Last year’s Nuclear Policy Review determined that the United States should maintain the triad as its strategic deterrent. As a result, US Strategic Command’s requirements for the Air Force’s future long-range, penetrating bomber are on both sides of the nuclear and conventional equation, said Gen. Robert Kehler, STRATCOM commander, Thursday. “If we are looking at something that will take the place of the B-2 and B-52 at some level, it must be nuclear-capable,” Kehler told reporters during a meeting after his speech at AFA’s Air Warfare Symposium in Orlando, Fla. But STRATCOM also has the responsibility for global strike in a conventional sense, and so the command must also work out these requirements with the Air Force, he said. He noted that there is “a great deal of value” in developing the new bomber as the centerpiece of a family of long-range strike systems as the Pentagon intends.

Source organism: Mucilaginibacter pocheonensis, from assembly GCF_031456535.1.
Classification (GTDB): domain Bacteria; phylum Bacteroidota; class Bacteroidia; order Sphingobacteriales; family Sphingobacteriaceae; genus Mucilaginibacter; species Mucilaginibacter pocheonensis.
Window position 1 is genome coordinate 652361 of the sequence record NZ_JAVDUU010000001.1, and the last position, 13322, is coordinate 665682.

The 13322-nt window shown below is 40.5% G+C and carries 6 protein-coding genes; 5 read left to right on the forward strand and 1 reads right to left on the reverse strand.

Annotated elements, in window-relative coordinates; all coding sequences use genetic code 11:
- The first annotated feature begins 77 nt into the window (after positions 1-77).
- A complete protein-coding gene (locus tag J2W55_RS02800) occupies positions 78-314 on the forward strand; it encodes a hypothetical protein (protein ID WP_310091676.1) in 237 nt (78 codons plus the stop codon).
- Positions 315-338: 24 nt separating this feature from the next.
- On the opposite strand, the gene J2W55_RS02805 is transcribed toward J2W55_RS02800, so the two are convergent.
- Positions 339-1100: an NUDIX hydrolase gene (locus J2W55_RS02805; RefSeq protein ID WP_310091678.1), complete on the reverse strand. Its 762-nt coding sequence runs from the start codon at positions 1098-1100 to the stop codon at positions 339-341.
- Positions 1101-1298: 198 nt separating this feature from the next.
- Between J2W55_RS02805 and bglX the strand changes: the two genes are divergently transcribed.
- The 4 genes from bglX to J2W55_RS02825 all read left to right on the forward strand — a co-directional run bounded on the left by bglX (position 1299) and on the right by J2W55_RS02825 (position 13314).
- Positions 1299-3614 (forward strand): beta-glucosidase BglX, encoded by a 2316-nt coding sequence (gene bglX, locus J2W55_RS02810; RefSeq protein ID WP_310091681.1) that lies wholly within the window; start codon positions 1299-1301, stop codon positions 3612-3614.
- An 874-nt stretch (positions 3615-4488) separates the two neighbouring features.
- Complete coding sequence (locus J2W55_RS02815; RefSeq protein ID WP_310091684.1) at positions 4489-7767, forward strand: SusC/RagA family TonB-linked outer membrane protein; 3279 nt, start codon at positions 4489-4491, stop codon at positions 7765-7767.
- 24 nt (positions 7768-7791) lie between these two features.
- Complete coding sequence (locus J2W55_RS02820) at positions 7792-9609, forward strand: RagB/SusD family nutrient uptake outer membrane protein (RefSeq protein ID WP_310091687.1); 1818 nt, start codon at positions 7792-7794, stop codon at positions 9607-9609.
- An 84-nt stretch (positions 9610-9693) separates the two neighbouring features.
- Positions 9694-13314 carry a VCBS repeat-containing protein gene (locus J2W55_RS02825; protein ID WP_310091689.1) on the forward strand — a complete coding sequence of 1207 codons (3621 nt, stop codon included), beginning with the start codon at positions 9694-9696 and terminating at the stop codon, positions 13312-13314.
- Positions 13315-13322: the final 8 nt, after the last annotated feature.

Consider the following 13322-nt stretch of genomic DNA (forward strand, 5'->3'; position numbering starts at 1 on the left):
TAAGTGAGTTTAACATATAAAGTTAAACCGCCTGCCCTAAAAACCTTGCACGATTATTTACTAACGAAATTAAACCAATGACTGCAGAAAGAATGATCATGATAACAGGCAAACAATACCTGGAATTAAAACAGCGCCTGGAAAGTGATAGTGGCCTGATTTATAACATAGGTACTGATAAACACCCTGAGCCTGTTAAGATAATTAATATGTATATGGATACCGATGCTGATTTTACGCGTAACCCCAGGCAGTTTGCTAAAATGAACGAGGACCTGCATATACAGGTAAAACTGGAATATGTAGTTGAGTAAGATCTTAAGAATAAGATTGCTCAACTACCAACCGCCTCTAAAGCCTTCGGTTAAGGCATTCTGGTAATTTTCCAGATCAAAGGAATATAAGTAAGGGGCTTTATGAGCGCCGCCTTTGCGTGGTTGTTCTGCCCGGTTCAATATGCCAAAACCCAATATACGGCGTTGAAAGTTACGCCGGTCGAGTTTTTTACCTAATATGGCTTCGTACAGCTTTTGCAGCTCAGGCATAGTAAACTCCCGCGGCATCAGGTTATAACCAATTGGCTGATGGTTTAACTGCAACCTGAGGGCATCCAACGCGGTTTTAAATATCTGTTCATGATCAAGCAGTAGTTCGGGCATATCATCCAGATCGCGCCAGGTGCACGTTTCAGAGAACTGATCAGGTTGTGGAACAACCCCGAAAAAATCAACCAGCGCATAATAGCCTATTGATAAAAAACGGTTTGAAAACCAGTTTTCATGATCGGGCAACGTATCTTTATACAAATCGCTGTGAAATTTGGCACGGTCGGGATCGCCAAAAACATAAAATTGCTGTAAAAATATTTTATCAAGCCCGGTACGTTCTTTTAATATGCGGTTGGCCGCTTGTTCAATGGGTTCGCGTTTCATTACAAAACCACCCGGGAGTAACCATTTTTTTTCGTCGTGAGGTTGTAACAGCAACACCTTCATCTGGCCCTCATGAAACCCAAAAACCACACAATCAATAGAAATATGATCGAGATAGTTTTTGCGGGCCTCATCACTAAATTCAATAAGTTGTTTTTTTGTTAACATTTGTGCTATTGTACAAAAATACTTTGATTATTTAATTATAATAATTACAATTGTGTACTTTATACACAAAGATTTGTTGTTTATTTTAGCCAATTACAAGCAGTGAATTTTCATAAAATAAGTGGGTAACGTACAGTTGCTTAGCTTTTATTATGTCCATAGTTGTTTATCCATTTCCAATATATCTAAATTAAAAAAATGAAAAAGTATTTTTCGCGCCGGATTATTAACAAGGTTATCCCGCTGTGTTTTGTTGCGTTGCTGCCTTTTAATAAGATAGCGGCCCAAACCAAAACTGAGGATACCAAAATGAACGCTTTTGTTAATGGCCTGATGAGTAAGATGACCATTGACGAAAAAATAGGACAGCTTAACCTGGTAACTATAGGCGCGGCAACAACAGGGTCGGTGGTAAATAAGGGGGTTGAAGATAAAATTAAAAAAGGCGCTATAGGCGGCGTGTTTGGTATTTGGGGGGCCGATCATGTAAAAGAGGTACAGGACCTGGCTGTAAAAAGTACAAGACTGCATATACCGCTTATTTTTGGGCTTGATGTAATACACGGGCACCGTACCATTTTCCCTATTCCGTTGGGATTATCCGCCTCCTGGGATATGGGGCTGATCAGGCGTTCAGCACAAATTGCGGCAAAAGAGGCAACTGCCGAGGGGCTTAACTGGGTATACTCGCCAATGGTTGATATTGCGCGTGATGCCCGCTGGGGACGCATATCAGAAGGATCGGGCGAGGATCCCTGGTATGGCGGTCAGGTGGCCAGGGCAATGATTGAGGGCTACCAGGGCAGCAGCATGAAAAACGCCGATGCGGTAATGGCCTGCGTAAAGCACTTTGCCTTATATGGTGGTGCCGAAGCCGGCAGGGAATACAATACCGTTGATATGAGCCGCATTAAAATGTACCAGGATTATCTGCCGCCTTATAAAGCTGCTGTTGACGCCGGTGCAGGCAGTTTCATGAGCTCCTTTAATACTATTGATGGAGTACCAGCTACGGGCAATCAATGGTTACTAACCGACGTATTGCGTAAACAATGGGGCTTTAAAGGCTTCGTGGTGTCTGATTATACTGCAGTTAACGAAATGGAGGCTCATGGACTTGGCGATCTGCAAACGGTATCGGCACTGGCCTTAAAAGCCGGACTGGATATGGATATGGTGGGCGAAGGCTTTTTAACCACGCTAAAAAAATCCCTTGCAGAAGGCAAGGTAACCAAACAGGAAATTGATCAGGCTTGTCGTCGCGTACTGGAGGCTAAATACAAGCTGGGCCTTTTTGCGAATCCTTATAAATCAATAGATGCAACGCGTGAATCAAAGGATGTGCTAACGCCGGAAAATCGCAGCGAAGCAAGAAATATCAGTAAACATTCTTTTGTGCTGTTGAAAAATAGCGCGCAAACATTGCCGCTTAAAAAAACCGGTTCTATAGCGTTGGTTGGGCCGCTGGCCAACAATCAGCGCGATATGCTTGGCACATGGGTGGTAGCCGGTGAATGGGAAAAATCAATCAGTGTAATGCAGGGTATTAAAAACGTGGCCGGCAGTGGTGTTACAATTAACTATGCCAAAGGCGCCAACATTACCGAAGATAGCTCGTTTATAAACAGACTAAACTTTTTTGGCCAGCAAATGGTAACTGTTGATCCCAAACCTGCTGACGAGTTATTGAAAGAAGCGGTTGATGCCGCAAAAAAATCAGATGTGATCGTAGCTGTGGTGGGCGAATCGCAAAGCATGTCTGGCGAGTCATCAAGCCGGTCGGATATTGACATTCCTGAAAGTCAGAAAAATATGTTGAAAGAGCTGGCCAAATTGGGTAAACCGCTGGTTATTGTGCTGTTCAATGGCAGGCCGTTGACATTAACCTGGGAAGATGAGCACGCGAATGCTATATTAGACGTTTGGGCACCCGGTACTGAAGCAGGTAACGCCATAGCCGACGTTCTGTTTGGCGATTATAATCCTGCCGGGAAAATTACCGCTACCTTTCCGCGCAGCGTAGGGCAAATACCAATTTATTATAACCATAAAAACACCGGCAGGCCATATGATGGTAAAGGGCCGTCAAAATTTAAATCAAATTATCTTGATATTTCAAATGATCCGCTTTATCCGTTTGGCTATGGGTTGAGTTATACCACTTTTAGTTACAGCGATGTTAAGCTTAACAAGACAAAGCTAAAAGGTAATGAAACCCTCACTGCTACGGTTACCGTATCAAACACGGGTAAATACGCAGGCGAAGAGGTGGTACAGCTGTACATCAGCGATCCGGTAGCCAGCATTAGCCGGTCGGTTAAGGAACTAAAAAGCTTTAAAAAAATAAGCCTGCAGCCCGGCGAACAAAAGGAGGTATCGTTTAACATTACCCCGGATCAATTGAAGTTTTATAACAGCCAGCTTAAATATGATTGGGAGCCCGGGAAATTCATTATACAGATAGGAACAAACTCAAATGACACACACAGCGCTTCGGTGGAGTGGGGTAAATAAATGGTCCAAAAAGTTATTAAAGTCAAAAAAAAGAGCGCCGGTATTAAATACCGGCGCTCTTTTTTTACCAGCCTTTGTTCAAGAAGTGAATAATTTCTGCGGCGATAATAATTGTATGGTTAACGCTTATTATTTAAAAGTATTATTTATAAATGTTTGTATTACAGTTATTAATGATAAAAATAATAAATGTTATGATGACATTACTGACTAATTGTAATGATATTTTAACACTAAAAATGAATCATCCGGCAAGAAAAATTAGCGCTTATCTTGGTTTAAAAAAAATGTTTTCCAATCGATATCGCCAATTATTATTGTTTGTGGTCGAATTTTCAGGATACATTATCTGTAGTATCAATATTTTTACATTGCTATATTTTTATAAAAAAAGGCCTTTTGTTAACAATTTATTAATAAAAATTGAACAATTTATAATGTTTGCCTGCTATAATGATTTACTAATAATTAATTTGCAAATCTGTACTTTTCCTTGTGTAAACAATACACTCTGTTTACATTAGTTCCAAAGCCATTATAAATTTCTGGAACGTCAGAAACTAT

While some of the Air Force's newly announced changes will happen quickly, it may take most of Chief of Staff Gen. David W. Allvin's tenure in the job to accomplish the rest, he said in a Brookings Institution event Feb. 28.